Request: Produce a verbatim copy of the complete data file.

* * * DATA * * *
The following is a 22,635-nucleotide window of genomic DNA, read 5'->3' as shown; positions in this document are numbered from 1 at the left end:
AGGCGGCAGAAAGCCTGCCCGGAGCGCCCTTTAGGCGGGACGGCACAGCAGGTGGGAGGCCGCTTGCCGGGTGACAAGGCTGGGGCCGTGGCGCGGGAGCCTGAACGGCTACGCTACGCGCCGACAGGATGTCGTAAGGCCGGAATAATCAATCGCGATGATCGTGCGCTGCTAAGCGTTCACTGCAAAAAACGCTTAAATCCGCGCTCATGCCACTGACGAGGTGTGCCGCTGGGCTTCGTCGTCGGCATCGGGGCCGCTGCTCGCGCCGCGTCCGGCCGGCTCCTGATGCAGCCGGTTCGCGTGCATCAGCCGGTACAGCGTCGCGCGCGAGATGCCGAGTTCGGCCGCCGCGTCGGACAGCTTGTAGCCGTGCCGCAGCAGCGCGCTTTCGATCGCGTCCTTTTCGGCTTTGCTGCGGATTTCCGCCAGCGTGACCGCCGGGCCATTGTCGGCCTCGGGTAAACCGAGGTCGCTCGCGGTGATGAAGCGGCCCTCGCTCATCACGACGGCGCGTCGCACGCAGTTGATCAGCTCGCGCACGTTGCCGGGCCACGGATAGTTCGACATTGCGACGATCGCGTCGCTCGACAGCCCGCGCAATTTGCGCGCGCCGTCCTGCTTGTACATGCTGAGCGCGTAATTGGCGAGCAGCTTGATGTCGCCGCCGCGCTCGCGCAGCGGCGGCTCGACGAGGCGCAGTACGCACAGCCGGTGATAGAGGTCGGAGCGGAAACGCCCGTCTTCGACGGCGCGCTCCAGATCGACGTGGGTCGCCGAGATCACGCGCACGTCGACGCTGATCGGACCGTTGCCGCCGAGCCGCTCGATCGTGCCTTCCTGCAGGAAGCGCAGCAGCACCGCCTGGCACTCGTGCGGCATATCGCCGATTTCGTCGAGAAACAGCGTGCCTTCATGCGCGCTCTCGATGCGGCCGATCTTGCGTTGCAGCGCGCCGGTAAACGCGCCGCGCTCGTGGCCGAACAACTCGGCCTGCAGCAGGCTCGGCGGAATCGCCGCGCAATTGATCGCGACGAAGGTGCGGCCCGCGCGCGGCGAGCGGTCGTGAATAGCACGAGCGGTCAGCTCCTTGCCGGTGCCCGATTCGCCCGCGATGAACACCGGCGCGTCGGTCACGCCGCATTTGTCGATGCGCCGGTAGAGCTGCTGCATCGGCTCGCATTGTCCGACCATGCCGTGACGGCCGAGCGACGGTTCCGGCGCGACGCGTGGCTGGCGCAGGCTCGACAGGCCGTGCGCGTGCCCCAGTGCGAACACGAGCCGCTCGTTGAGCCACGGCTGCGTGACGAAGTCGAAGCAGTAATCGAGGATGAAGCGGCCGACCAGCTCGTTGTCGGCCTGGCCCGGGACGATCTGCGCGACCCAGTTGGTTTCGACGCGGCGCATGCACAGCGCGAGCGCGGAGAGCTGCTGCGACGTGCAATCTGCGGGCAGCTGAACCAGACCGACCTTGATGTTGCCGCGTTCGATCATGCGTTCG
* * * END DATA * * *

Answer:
The following is a 22,635-nucleotide window of genomic DNA, read 5'->3' as shown; positions in this document are numbered from 1 at the left end:
AGGCGGCAGAAAGCCTGCCCGGAGCGCCCTTTAGGCGGGACGGCACAGCAGGTGGGAGGCCGCTTGCCGGGTGACAAGGCTGGGGCCGTGGCGCGGGAGCCTGAACGGCTACGCTACGCGCCGACAGGATGTCGTAAGGCCGGAATAATCAATCGCGATGATCGTGCGCTGCTAAGCGTTCACTGCAAAAAACGCTTAAATCCGCGCTCATGCCACTGACGAGGTGTGCCGCTGGGCTTCGTCGTCGGCATCGGGGCCGCTGCTCGCGCCGCGTCCGGCCGGCTCCTGATGCAGCCGGTTCGCGTGCATCAGCCGGTACAGCGTCGCGCGCGAGATGCCGAGTTCGGCCGCCGCGTCGGACAGCTTGTAGCCGTGCCGCAGCAGCGCGCTTTCGATCGCGTCCTTTTCGGCTTTGCTGCGGATTTCCGCCAGCGTGACCGCCGGGCCATTGTCGGCCTCGGGTAAACCGAGGTCGCTCGCGGTGATGAAGCGGCCCTCGCTCATCACGACGGCGCGTCGCACGCAGTTGATCAGCTCGCGCACGTTGCCGGGCCACGGATAGTTCGACATTGCGACGATCGCGTCGCTCGACAGCCCGCGCAATTTGCGCGCGCCGTCCTGCTTGTACATGCTGAGCGCGTAATTGGCGAGCAGCTTGATGTCGCCGCCGCGCTCGCGCAGCGGCGGCTCGACGAGGCGCAGTACGCACAGCCGGTGATAGAGGTCGGAGCGGAAACGCCCGTCTTCGACGGCGCGCTCCAGATCGACGTGGGTCGCCGAGATCACGCGCACGTCGACGCTGATCGGACCGTTGCCGCCGAGCCGCTCGATCGTGCCTTCCTGCAGGAAGCGCAGCAGCACCGCCTGGCACTCGTGCGGCATATCGCCGATTTCGTCGAGAAACAGCGTGCCTTCATGCGCGCTCTCGATGCGGCCGATCTTGCGTTGCAGCGCGCCGGTAAACGCGCCGCGCTCGTGGCCGAACAACTCGGCCTGCAGCAGGCTCGGCGGAATCGCCGCGCAATTGATCGCGACGAAGGTGCGGCCCGCGCGCGGCGAGCGGTCGTGAATAGCACGAGCGGTCAGCTCCTTGCCGGTGCCCGATTCGCCCGCGATGAACACCGGCGCGTCGGTCACGCCGCATTTGTCGATGCGCCGGTAGAGCTGCTGCATCGGCTCGCATTGTCCGACCATGCCGTGACGGCCGAGCGACGGTTCCGGCGCGACGCGTGGCTGGCGCAGGCTCGACAGGCCGTGCGCGTGCCCCAGTGCGAACACGAGCCGCTCGTTGAGCCACGGCTGCGTGACGAAGTCGAAGCAGTAATCGAGGATGAAGCGGCCGACCAGCTCGTTGTCGGCCTGGCCCGGGACGATCTGCGCGACCCAGTTGGTTTCGACGCGGCGCATGCACAGCGCGAGCGCGGAGAGCTGCTGCGACGTGCAATCTGCGGGCAGCTGAACCAGACCGACCTTGATGTTGCCGCGTTCGATCATGCGTTCG